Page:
Opening Cross: Got a Beef? Maybe You Need ‘Protection’

max-bowie
Max Bowie, editor, Inside Market Data

Home to Inside Market Data Chicago and some fine, hot Italian beef sandwich joints, one of Chicago’s nicknames is The City of Broad Shoulders, described in Carl Sandburg’s poem as “stormy, husky, brawling,” perhaps because if someone picks a beef with you in the Windy City, people are prepared to barge in and stand up for you—not in the sense of Al Capone’s protection rackets of old, but out of a genuine sense of fair play.

While I doubt this sentiment had any influence in the Illinois Supreme Court’s rejection last week of the International Securities Exchange’s appeal in a long-running dispute with the Chicago Board Options Exchange over the right to list and trade options on the S&P 500 index and Dow Jones Industrial Average, it was a sentiment I heard numerous times last week in Chicago. Instead of complaining about clients being less willing to spend money, vendors instead spoke of how they are helping those clients rally against other suppliers seeking to impose what they see as unfair fees. Of course, there is always self-interest in play when trying to become a client’s chief ally. But just as in some parts of the US, people are protective of their guns and bibles, many vendors and sell-side firms in Chicago seem religiously protective of their clients.

Perhaps being closer to the producers of the commodities on which its markets are built—in the form of farmers and wholesalers—gives Chicago’s markets a more human face. Perhaps it’s the recognition that those using its markets for hedging are often farmers rather than speculators, who can’t afford the same costs as proprietary trading firms or hedge funds—or that the city’s philosophy is more “People, people, money,” than the “Money, money, money” focus its inhabitants attribute to New York. “The difference is, New York is about finance, Chicago is about trading,” said a conference panelist.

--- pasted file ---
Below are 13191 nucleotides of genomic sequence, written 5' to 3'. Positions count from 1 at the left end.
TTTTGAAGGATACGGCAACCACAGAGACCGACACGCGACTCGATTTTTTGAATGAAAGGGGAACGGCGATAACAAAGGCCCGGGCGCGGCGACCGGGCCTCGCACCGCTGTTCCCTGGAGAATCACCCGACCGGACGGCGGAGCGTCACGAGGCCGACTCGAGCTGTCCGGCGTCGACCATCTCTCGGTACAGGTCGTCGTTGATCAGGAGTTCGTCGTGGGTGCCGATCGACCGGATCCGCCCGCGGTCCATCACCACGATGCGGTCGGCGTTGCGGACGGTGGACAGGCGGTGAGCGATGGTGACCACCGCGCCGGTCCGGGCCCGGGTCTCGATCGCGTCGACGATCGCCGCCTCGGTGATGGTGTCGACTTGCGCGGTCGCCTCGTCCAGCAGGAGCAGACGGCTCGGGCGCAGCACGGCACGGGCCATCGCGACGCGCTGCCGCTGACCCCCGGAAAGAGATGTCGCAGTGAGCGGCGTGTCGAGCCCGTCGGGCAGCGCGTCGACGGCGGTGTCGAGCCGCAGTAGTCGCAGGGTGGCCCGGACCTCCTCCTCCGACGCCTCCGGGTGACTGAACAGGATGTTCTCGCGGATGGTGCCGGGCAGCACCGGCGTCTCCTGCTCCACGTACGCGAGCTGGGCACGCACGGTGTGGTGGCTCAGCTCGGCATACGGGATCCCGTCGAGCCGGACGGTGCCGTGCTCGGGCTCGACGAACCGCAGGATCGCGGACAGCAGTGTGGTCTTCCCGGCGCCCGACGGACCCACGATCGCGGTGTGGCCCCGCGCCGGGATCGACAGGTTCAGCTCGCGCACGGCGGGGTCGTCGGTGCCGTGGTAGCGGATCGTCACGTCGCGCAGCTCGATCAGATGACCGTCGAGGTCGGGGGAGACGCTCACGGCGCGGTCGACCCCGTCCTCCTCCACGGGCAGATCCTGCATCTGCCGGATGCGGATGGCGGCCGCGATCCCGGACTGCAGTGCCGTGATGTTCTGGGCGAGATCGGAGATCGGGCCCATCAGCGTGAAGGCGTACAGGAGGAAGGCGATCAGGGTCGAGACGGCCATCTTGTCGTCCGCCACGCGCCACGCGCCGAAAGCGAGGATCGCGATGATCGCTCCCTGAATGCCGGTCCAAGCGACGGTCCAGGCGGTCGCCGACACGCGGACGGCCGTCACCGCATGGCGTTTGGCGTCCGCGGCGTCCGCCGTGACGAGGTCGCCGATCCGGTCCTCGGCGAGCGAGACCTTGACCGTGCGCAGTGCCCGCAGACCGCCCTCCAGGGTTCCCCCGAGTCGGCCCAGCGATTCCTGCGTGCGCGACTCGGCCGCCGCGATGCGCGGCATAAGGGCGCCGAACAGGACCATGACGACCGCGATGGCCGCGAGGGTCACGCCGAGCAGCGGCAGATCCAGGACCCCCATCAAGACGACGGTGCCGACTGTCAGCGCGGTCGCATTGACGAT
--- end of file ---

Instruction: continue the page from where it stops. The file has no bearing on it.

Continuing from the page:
However, this approach has not insulated Chicago from the financial crisis, or from regulators’ scrutiny and calls to protect the public from high-frequency trading—a topic that came up frequently during last week’s event. Carol Clark, senior policy specialist at the Federal Reserve Bank of Chicago, outlined research conducted by the Fed into the role of high-frequency trading in the current landscape, and described how firms confessed to the problems they experience implementing high-frequency strategies, and their concerns about potential mishaps arising from newer, less experienced entrants. (For more, I recommend reading the entire October issue of the Chicago Fed Letter). Clark also outlined how pre-trade risk management practices are haphazard and fragmented, with thorough checks sacrificed for speed, and that there is no way to identify manipulative practices in real time without a view of firms’ trading and positions across all markets.

Certain of these aspects may become moot points as firms back away from making big investments in low-latency infrastructures—though regulatory scrutiny may have been an additional factor for some—as the cost of implementation encroaches on the potential returns of eking out diminishing incremental speed advantages. Speakers at the event (a full report on which will appear in next week’s issue) described how spend must be carefully justified and its returns measured, and suggested firms analyze their needs to find a level that is “good enough,” rather than chasing ever-moving goalposts.

But Level 3 Communications’ acquisition of AlgoSpan’s FibreSpan, and Equinix’s efforts in its new LD5 space will not be wasted: There are still many inefficiencies outside the US and the most liquid asset classes, panelists said. There is also opportunity to apply latency’s lessons to new areas, but increasingly firms will turn to new types of analytics—such as those in the works by Appleton Group Wealth Management, Credit Benchmark and SuperDerivatives, as well as techniques outlined in this week’s Analytics report—to gain an edge. After all, as one panelist said, speed itself is not alpha, but it does amplify the alpha you gain elsewhere.

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